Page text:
Randall L. Duncan
The development of skeletal architecture and the maintenance of bone mass is dependent on the mechanical stresses and strains encountered throughout our lifetime. Removal of these physical forces during paralysis, microgravity encountered in spaceflight, and even extended bed rest, results in a rapid loss of bone with up to 2% of total body calcium lost per month. Conversely, increased activity and exercise has been shown to reduce the rate of bone loss in osteoporotic patients and application of exogenous mechanical loads can result in increased bone formation in a modeling skeleton. The focus of the research in my lab is to understand how mechanical signals are perceived by bone cells and converted into biochemical responses within the cell to promote bone formation.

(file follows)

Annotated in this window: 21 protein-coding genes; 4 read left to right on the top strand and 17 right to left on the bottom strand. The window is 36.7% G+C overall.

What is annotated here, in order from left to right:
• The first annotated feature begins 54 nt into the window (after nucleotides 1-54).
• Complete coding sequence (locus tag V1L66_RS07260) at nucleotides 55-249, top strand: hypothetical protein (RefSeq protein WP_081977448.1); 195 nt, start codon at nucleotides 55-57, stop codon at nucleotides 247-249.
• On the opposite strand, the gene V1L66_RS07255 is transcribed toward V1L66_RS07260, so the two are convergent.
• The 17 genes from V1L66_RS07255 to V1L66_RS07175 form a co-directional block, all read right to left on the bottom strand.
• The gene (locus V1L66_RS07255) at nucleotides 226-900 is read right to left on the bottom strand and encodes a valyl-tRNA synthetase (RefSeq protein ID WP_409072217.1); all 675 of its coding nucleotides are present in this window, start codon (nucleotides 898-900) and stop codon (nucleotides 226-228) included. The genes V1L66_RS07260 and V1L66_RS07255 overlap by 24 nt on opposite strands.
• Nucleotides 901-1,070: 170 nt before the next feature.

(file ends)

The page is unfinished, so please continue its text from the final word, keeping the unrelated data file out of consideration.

One of the earliest responses of the osteoblast, or bone-forming cell, to a mechanical stimulus is an increase in intracellular calcium that occurs within seconds of stimulation. The primary focus of the research in my lab is to define the role of ion channels in this mechanically-induced increase in intracellular calcium and how the changes in channel activity influence the function of the cell. We also seek to determine how the cell can control the kinetics of these channels. Finally, we are using genetic manipulation to determine how mutation, overexpression and knockout of various components of the proposed mechanotransduction pathway alter the response of the skeleton to mechanical loading.